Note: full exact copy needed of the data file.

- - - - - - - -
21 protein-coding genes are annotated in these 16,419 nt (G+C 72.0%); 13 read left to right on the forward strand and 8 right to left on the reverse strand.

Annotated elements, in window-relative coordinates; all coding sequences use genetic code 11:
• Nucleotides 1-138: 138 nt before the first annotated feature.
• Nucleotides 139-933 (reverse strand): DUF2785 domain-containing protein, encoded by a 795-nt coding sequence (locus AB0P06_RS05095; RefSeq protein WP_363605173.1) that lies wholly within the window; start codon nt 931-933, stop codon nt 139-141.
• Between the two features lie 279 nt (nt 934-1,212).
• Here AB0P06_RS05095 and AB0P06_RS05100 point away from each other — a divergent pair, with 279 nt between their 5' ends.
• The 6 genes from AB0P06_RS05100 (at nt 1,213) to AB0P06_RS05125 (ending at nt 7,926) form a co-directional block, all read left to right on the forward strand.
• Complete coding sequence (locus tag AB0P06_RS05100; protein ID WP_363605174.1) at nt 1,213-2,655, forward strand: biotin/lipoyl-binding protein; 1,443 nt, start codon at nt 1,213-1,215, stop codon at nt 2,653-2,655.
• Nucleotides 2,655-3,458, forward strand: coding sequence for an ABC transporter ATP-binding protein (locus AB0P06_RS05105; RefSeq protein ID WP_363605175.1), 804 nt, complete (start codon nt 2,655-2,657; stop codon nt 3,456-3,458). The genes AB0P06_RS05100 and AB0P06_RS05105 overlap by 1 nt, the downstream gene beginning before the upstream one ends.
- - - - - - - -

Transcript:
21 protein-coding genes are annotated in these 16,419 nt (G+C 72.0%); 13 read left to right on the forward strand and 8 right to left on the reverse strand.

Annotated elements, in window-relative coordinates; all coding sequences use genetic code 11:
• Nucleotides 1-138: 138 nt before the first annotated feature.
• Nucleotides 139-933 (reverse strand): DUF2785 domain-containing protein, encoded by a 795-nt coding sequence (locus AB0P06_RS05095; RefSeq protein WP_363605173.1) that lies wholly within the window; start codon nt 931-933, stop codon nt 139-141.
• Between the two features lie 279 nt (nt 934-1,212).
• Here AB0P06_RS05095 and AB0P06_RS05100 point away from each other — a divergent pair, with 279 nt between their 5' ends.
• The 6 genes from AB0P06_RS05100 (at nt 1,213) to AB0P06_RS05125 (ending at nt 7,926) form a co-directional block, all read left to right on the forward strand.
• Complete coding sequence (locus tag AB0P06_RS05100; protein ID WP_363605174.1) at nt 1,213-2,655, forward strand: biotin/lipoyl-binding protein; 1,443 nt, start codon at nt 1,213-1,215, stop codon at nt 2,653-2,655.
• Nucleotides 2,655-3,458, forward strand: coding sequence for an ABC transporter ATP-binding protein (locus AB0P06_RS05105; RefSeq protein ID WP_363605175.1), 804 nt, complete (start codon nt 2,655-2,657; stop codon nt 3,456-3,458). The genes AB0P06_RS05100 and AB0P06_RS05105 overlap by 1 nt, the downstream gene beginning before the upstream one ends.